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Maternal antenatal anxiety, postnatal stroking and emotional problems in children: outcomes predicted from pre- and postnatal programming hypotheses

  • H. Sharp (a1), J. Hill (a2), J. Hellier (a3) and A. Pickles (a3)



Mothers' self-reported stroking of their infants over the first weeks of life modifies the association between prenatal depression and physiological and emotional reactivity at 7 months, consistent with animal studies of the effects of tactile stimulation. We now investigate whether the effects of maternal stroking persist to 2.5 years. Given animal and human evidence for sex differences in the effects of prenatal stress we compare associations in boys and girls.


From a general population sample of 1233 first-time mothers recruited at 20 weeks gestation we drew a random sample of 316 for assessment at 32 weeks, stratified by reported inter-partner psychological abuse, a risk indicator for child development. Of these mothers, 243 reported at 5 and 9 weeks how often they stroked their infants, and completed the Child Behavior Checklist (CBCL) at 2.5 years post-delivery.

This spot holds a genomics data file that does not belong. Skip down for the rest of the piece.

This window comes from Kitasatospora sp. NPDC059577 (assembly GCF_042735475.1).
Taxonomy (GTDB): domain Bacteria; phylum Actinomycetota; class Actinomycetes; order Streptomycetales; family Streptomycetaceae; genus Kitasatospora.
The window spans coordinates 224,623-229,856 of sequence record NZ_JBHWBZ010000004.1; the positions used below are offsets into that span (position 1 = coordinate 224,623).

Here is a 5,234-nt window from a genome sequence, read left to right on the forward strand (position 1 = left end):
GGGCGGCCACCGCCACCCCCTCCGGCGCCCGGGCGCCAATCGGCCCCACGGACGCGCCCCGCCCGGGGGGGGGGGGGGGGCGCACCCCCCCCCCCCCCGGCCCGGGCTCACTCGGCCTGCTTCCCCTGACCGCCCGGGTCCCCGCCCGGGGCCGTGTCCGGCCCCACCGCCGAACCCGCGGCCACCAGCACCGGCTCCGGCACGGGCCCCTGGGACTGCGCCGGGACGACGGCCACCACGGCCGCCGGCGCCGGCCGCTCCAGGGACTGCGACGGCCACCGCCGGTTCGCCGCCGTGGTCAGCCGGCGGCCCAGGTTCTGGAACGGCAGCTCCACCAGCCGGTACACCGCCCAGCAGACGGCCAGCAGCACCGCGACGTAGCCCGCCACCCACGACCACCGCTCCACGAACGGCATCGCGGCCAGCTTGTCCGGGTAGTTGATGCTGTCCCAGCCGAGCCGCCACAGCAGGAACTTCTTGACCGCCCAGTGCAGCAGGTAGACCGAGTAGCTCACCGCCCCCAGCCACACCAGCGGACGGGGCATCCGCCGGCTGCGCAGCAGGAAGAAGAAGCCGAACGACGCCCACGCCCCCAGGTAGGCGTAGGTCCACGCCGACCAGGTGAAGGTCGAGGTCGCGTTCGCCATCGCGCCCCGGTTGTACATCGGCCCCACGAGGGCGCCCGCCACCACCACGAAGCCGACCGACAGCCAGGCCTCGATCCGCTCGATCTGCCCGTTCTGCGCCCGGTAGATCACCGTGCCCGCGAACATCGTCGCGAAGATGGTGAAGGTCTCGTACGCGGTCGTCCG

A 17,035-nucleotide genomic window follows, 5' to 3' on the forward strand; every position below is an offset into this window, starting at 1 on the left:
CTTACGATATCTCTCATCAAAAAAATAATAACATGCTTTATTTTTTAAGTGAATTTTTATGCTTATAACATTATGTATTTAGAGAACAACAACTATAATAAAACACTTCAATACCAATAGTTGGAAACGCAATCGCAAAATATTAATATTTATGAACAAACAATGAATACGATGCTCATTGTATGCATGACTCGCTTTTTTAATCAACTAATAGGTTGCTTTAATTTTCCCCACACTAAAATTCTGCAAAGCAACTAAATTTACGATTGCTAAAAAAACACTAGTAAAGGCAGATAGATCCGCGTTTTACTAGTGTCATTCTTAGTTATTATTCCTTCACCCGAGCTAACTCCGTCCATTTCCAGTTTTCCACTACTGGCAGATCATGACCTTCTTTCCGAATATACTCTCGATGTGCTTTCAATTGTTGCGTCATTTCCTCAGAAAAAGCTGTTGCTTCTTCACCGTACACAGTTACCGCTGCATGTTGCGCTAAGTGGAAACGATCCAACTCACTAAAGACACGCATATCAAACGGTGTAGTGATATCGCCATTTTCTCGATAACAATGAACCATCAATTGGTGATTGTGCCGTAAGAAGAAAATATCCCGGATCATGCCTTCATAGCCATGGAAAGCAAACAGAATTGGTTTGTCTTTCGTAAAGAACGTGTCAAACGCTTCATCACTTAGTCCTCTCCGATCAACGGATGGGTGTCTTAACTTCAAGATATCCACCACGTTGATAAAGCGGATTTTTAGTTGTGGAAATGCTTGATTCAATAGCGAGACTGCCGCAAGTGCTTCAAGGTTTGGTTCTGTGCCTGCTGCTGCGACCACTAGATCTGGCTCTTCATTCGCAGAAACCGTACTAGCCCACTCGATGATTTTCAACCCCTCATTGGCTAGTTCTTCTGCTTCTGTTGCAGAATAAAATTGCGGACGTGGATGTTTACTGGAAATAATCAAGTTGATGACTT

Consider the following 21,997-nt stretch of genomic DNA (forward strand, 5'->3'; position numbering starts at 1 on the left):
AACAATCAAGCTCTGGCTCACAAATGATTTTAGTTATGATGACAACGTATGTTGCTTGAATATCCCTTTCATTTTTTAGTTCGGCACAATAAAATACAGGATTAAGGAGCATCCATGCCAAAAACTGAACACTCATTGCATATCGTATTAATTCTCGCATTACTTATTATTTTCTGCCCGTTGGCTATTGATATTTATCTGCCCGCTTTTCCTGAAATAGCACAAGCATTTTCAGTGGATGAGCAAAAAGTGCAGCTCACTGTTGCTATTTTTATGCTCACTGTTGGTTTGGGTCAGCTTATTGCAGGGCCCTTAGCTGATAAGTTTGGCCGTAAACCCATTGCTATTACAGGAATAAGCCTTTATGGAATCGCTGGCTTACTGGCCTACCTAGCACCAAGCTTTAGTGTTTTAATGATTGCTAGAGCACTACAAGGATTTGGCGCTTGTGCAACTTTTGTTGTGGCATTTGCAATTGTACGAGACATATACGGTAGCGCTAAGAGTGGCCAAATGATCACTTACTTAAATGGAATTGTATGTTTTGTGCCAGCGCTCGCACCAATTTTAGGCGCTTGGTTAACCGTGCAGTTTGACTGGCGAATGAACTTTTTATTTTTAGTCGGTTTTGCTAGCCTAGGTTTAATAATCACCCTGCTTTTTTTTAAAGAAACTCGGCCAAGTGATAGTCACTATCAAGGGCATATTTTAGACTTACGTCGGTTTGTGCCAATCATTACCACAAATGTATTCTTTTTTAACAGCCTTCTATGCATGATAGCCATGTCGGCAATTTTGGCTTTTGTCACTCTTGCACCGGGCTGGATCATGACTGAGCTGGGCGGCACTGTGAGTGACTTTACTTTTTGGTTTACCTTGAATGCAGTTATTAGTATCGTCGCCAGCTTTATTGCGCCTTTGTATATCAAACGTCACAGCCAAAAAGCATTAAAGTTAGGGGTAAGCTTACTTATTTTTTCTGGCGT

There was a significant interaction between prenatal anxiety and maternal stroking in the prediction of CBCL internalizing (p = 0.001) and anxious/depressed scores (p < 0.001). The effects were stronger in females than males, and the three-way interaction prenatal anxiety × maternal stroking × sex of infant was significant for internalizing symptoms (p = 0.003). The interactions arose from an association between prenatal anxiety and internalizing symptoms only in the presence of low maternal stroking.


The findings are consistent with stable epigenetic effects, many sex specific, reported in animal studies. While epigenetic mechanisms may be underlying the associations, it remains to be established whether stroking affects gene expression in humans.

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The online version of this article is published within an Open Access environment subject to the conditions of the Creative Commons Attribution licence

Corresponding author

* Address for correspondence: Professor J. Hill, Institute of Brain, Behaviour and Mental Health, University of Manchester, Manchester, UK. (Email:


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